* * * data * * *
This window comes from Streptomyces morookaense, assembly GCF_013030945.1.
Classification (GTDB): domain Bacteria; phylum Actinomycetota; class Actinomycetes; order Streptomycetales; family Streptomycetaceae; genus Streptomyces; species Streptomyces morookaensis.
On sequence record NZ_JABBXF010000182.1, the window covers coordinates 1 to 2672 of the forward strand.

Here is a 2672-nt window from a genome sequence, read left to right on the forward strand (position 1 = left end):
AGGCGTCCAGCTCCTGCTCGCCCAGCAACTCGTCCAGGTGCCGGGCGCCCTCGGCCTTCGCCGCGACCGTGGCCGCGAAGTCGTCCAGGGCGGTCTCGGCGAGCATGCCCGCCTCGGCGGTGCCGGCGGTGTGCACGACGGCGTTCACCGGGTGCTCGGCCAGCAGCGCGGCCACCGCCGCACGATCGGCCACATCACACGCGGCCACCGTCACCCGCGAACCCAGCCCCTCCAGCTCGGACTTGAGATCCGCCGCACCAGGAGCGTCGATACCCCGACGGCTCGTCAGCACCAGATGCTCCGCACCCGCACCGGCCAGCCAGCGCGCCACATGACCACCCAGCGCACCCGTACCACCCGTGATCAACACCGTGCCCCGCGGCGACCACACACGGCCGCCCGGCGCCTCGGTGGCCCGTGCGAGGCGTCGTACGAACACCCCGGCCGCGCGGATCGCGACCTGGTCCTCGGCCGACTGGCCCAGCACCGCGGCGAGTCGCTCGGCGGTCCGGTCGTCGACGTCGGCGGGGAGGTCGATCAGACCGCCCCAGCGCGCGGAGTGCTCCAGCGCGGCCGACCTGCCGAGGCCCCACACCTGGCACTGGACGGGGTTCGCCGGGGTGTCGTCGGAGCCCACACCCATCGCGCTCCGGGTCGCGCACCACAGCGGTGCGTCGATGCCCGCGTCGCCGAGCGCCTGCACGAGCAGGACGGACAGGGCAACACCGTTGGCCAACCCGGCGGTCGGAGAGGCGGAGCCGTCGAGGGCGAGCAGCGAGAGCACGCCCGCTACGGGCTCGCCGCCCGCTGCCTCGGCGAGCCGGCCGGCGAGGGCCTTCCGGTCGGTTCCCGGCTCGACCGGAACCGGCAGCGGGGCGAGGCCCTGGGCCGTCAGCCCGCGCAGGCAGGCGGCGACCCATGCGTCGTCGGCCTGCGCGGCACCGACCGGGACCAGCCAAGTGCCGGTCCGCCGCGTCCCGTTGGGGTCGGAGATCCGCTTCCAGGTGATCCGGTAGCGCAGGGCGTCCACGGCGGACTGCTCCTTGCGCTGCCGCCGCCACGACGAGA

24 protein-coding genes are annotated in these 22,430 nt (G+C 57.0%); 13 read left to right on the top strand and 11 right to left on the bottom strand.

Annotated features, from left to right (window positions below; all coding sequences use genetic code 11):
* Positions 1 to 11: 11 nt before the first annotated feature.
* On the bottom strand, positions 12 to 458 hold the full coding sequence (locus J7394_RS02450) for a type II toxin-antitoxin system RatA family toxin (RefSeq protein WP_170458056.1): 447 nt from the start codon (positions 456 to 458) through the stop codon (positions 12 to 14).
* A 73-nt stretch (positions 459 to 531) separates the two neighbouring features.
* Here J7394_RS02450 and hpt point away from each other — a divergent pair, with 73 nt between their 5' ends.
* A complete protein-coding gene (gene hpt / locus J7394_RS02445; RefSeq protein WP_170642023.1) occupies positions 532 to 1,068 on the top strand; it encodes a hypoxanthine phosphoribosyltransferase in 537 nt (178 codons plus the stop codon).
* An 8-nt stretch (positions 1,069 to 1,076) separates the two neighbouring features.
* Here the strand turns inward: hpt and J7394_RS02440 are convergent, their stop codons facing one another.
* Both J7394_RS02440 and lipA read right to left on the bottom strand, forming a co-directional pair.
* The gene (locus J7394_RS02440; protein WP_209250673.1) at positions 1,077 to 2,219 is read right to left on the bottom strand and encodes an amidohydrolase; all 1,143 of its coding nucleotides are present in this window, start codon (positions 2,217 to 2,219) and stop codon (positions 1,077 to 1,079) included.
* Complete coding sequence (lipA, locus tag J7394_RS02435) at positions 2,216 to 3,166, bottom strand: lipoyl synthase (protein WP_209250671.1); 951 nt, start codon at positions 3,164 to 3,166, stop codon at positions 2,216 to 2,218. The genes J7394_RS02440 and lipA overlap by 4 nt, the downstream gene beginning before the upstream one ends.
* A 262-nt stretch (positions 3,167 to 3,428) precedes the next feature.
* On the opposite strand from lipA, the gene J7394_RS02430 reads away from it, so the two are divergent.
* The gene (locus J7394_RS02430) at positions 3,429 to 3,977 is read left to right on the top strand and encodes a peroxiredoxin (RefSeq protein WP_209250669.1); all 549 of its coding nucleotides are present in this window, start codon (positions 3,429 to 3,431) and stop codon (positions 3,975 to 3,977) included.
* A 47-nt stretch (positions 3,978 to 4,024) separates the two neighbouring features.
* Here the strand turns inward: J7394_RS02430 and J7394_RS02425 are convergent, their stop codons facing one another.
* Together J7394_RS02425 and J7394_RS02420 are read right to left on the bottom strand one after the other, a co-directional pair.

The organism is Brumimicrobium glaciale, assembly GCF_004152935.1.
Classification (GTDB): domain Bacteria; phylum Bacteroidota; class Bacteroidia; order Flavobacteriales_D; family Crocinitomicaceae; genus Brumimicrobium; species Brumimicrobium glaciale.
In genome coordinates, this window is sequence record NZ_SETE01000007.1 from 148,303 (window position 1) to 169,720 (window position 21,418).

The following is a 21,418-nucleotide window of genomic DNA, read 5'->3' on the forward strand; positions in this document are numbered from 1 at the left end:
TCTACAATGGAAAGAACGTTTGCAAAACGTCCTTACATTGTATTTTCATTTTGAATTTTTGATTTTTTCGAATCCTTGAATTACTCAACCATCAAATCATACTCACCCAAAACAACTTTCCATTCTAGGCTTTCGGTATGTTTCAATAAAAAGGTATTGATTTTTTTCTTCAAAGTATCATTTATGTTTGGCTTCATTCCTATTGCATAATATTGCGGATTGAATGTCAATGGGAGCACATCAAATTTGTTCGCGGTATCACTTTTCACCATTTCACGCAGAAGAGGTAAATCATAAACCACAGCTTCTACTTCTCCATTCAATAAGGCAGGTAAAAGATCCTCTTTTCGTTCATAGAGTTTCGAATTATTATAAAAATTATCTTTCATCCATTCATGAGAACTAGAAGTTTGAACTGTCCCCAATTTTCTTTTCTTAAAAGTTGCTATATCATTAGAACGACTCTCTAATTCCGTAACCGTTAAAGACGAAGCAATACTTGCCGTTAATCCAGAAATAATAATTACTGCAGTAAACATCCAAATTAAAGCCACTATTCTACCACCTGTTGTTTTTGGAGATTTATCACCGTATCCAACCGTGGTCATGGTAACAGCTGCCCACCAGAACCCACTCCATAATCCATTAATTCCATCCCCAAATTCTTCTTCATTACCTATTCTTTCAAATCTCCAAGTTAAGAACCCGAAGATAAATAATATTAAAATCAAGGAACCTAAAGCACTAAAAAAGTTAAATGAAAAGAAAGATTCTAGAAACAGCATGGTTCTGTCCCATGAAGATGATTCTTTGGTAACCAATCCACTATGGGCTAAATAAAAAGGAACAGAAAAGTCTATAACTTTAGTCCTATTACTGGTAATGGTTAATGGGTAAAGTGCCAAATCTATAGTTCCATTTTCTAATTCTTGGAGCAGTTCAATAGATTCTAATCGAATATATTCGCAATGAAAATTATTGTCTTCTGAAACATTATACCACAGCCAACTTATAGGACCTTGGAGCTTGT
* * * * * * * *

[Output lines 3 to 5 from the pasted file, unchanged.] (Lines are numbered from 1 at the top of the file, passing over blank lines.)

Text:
On sequence record NZ_JABBXF010000182.1, the window covers coordinates 1 to 2672 of the forward strand.

Here is a 2672-nt window from a genome sequence, read left to right on the forward strand (position 1 = left end):
AGGCGTCCAGCTCCTGCTCGCCCAGCAACTCGTCCAGGTGCCGGGCGCCCTCGGCCTTCGCCGCGACCGTGGCCGCGAAGTCGTCCAGGGCGGTCTCGGCGAGCATGCCCGCCTCGGCGGTGCCGGCGGTGTGCACGACGGCGTTCACCGGGTGCTCGGCCAGCAGCGCGGCCACCGCCGCACGATCGGCCACATCACACGCGGCCACCGTCACCCGCGAACCCAGCCCCTCCAGCTCGGACTTGAGATCCGCCGCACCAGGAGCGTCGATACCCCGACGGCTCGTCAGCACCAGATGCTCCGCACCCGCACCGGCCAGCCAGCGCGCCACATGACCACCCAGCGCACCCGTACCACCCGTGATCAACACCGTGCCCCGCGGCGACCACACACGGCCGCCCGGCGCCTCGGTGGCCCGTGCGAGGCGTCGTACGAACACCCCGGCCGCGCGGATCGCGACCTGGTCCTCGGCCGACTGGCCCAGCACCGCGGCGAGTCGCTCGGCGGTCCGGTCGTCGACGTCGGCGGGGAGGTCGATCAGACCGCCCCAGCGCGCGGAGTGCTCCAGCGCGGCCGACCTGCCGAGGCCCCACACCTGGCACTGGACGGGGTTCGCCGGGGTGTCGTCGGAGCCCACACCCATCGCGCTCCGGGTCGCGCACCACAGCGGTGCGTCGATGCCCGCGTCGCCGAGCGCCTGCACGAGCAGGACGGACAGGGCAACACCGTTGGCCAACCCGGCGGTCGGAGAGGCGGAGCCGTCGAGGGCGAGCAGCGAGAGCACGCCCGCTACGGGCTCGCCGCCCGCTGCCTCGGCGAGCCGGCCGGCGAGGGCCTTCCGGTCGGTTCCCGGCTCGACCGGAACCGGCAGCGGGGCGAGGCCCTGGGCCGTCAGCCCGCGCAGGCAGGCGGCGACCCATGCGTCGTCGGCCTGCGCGGCACCGACCGGGACCAGCCAAGTGCCGGTCCGCCGCGTCCCGTTGGGGTCGGAGATCCGCTTCCAGGTGATCCGGTAGCGCAGGGCGTCCACGGCGGACTGCTCCTTGCGCTGCCGCCGCCACGACGAGA